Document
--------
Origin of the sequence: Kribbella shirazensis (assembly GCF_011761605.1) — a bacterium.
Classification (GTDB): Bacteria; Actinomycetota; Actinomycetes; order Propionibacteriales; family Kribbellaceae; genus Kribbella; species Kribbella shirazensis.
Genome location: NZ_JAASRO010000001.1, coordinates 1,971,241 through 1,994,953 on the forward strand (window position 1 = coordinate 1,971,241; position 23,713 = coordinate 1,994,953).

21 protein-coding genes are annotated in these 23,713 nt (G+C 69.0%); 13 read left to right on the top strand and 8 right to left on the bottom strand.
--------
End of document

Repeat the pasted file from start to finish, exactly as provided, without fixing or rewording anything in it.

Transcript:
Origin of the sequence: Kribbella shirazensis (assembly GCF_011761605.1) — a bacterium.
Classification (GTDB): Bacteria; Actinomycetota; Actinomycetes; order Propionibacteriales; family Kribbellaceae; genus Kribbella; species Kribbella shirazensis.
Genome location: NZ_JAASRO010000001.1, coordinates 1,971,241 through 1,994,953 on the forward strand (window position 1 = coordinate 1,971,241; position 23,713 = coordinate 1,994,953).

21 protein-coding genes are annotated in these 23,713 nt (G+C 69.0%); 13 read left to right on the top strand and 8 right to left on the bottom strand.